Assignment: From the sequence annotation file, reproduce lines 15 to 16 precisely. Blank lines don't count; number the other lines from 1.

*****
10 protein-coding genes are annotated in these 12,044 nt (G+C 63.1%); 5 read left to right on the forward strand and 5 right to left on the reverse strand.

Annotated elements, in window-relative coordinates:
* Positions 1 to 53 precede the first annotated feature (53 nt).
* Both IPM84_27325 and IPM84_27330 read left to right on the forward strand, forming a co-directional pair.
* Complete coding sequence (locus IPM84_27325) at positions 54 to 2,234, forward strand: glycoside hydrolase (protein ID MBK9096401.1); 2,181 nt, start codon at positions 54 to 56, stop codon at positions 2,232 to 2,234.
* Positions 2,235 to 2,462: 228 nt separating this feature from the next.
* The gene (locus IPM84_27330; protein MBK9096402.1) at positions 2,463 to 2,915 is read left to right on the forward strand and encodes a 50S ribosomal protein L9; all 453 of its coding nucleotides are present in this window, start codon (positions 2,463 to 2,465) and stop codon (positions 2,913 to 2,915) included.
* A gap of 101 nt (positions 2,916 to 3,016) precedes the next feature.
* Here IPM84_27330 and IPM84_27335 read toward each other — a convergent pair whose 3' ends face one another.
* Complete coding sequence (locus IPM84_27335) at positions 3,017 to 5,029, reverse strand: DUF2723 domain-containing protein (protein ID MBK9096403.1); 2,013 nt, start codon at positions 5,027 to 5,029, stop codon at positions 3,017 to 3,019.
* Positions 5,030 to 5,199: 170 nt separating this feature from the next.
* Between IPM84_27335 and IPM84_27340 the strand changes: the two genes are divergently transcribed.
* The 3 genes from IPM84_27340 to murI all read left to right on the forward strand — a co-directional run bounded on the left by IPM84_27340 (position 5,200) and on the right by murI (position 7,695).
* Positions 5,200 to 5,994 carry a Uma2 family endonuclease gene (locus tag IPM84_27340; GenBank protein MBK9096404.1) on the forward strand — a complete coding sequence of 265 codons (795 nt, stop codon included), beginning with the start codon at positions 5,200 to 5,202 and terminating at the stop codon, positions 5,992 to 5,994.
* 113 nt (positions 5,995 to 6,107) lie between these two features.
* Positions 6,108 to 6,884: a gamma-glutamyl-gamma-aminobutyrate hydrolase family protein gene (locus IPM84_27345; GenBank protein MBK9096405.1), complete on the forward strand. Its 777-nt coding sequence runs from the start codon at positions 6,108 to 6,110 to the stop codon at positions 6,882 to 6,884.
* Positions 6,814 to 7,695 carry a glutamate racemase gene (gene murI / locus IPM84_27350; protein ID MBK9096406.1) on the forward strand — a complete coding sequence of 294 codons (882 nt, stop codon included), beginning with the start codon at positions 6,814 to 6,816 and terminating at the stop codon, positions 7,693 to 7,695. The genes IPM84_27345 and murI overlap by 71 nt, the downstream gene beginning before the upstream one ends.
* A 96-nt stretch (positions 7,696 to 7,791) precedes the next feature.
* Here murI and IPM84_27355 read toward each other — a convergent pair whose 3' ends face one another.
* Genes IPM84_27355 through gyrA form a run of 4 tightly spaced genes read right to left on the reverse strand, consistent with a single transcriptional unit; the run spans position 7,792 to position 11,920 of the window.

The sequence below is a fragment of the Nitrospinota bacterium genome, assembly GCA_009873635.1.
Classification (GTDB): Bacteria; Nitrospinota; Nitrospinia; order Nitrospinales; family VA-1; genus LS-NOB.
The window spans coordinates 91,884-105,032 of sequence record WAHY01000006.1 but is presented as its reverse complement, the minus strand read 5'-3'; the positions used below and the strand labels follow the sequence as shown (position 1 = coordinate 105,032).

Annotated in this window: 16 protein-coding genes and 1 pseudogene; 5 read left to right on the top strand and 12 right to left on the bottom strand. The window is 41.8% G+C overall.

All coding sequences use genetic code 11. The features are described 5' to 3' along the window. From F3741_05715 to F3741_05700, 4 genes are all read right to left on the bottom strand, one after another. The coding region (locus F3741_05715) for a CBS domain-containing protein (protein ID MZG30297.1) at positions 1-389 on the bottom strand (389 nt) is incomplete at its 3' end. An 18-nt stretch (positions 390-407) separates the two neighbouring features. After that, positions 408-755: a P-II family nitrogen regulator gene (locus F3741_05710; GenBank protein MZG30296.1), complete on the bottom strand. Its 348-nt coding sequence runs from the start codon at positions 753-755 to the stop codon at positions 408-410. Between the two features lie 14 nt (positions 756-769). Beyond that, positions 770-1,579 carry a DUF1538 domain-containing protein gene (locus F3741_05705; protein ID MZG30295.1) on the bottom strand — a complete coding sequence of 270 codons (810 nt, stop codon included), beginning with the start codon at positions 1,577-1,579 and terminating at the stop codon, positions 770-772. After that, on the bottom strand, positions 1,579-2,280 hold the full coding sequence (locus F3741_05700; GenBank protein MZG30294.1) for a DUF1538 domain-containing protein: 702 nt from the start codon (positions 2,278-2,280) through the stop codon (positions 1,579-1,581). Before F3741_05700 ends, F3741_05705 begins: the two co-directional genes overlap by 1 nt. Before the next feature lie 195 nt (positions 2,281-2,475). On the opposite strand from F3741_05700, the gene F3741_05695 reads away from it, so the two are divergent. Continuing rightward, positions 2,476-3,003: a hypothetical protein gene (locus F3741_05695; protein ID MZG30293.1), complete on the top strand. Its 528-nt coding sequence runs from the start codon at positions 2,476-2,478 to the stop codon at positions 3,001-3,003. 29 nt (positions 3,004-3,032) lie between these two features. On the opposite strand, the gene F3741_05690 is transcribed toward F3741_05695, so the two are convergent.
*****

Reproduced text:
* 113 nt (positions 5,995 to 6,107) lie between these two features.
* Positions 6,108 to 6,884: a gamma-glutamyl-gamma-aminobutyrate hydrolase family protein gene (locus IPM84_27345; GenBank protein MBK9096405.1), complete on the forward strand. Its 777-nt coding sequence runs from the start codon at positions 6,108 to 6,110 to the stop codon at positions 6,882 to 6,884.